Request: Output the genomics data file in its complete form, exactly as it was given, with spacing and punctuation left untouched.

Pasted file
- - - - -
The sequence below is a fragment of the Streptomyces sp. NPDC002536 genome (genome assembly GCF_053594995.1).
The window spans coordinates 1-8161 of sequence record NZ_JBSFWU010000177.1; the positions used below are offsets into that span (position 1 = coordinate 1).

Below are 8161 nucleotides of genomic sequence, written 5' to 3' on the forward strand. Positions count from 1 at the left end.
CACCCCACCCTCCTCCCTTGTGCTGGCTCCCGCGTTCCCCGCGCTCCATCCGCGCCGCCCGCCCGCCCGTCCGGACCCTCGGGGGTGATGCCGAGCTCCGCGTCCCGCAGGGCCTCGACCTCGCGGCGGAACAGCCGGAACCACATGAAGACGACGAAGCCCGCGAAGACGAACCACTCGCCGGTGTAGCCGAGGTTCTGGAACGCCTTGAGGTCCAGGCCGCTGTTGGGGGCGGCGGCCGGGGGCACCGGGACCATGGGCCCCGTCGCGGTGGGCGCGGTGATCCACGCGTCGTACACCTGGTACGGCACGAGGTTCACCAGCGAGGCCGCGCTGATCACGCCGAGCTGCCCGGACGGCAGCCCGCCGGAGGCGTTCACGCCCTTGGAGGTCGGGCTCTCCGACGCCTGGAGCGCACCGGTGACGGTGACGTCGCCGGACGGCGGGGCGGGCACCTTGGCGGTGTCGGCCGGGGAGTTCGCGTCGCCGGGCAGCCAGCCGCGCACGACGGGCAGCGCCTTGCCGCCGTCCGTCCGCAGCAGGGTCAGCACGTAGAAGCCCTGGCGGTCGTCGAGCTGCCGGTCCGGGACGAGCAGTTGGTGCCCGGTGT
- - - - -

The sequence below is a fragment of the Streptomyces sp. NPDC002536 genome (genome assembly GCF_053594995.1).
The window spans coordinates 1-8161 of sequence record NZ_JBSFWU010000177.1; the positions used below are offsets into that span (position 1 = coordinate 1).

Below are 8161 nucleotides of genomic sequence, written 5' to 3' on the forward strand. Positions count from 1 at the left end.
CACCCCACCCTCCTCCCTTGTGCTGGCTCCCGCGTTCCCCGCGCTCCATCCGCGCCGCCCGCCCGCCCGTCCGGACCCTCGGGGGTGATGCCGAGCTCCGCGTCCCGCAGGGCCTCGACCTCGCGGCGGAACAGCCGGAACCACATGAAGACGACGAAGCCCGCGAAGACGAACCACTCGCCGGTGTAGCCGAGGTTCTGGAACGCCTTGAGGTCCAGGCCGCTGTTGGGGGCGGCGGCCGGGGGCACCGGGACCATGGGCCCCGTCGCGGTGGGCGCGGTGATCCACGCGTCGTACACCTGGTACGGCACGAGGTTCACCAGCGAGGCCGCGCTGATCACGCCGAGCTGCCCGGACGGCAGCCCGCCGGAGGCGTTCACGCCCTTGGAGGTCGGGCTCTCCGACGCCTGGAGCGCACCGGTGACGGTGACGTCGCCGGACGGCGGGGCGGGCACCTTGGCGGTGTCGGCCGGGGAGTTCGCGTCGCCGGGCAGCCAGCCGCGCACGACGGGCAGCGCCTTGCCGCCGTCCGTCCGCAGCAGGGTCAGCACGTAGAAGCCCTGGCGGTCGTCGAGCTGCCGGTCCGGGACGAGCAGTTGGTGCCCGGTGT